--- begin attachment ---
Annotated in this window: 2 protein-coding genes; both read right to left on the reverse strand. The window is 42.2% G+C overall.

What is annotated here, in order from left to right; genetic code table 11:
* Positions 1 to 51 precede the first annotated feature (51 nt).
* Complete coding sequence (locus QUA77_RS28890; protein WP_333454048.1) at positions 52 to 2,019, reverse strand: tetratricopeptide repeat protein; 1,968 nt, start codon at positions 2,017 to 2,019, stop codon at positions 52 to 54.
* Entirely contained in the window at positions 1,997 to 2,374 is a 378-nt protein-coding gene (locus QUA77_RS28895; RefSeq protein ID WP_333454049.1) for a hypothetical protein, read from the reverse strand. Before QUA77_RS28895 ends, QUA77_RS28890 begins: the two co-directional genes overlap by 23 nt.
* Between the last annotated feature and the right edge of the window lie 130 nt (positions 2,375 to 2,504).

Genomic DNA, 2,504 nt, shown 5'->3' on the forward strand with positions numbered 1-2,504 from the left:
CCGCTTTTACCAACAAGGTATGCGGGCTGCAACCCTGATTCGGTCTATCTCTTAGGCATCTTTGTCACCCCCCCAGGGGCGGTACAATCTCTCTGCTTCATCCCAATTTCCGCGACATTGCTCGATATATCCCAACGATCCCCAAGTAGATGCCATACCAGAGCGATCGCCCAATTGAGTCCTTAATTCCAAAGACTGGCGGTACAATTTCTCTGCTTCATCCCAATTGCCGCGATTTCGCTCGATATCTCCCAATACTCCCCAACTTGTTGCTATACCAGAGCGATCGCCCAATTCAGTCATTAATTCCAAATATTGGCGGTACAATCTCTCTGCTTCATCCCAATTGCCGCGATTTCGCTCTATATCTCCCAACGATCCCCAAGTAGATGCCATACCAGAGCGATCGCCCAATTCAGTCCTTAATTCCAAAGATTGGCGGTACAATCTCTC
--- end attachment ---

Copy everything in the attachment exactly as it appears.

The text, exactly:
Annotated in this window: 2 protein-coding genes; both read right to left on the reverse strand. The window is 42.2% G+C overall.

What is annotated here, in order from left to right; genetic code table 11:
* Positions 1 to 51 precede the first annotated feature (51 nt).
* Complete coding sequence (locus QUA77_RS28890; protein WP_333454048.1) at positions 52 to 2,019, reverse strand: tetratricopeptide repeat protein; 1,968 nt, start codon at positions 2,017 to 2,019, stop codon at positions 52 to 54.
* Entirely contained in the window at positions 1,997 to 2,374 is a 378-nt protein-coding gene (locus QUA77_RS28895; RefSeq protein ID WP_333454049.1) for a hypothetical protein, read from the reverse strand. Before QUA77_RS28895 ends, QUA77_RS28890 begins: the two co-directional genes overlap by 23 nt.
* Between the last annotated feature and the right edge of the window lie 130 nt (positions 2,375 to 2,504).

Genomic DNA, 2,504 nt, shown 5'->3' on the forward strand with positions numbered 1-2,504 from the left:
CCGCTTTTACCAACAAGGTATGCGGGCTGCAACCCTGATTCGGTCTATCTCTTAGGCATCTTTGTCACCCCCCCAGGGGCGGTACAATCTCTCTGCTTCATCCCAATTTCCGCGACATTGCTCGATATATCCCAACGATCCCCAAGTAGATGCCATACCAGAGCGATCGCCCAATTGAGTCCTTAATTCCAAAGACTGGCGGTACAATTTCTCTGCTTCATCCCAATTGCCGCGATTTCGCTCGATATCTCCCAATACTCCCCAACTTGTTGCTATACCAGAGCGATCGCCCAATTCAGTCATTAATTCCAAATATTGGCGGTACAATCTCTCTGCTTCATCCCAATTGCCGCGATTTCGCTCTATATCTCCCAACGATCCCCAAGTAGATGCCATACCAGAGCGATCGCCCAATTCAGTCCTTAATTCCAAAGATTGGCGGTACAATCTCTC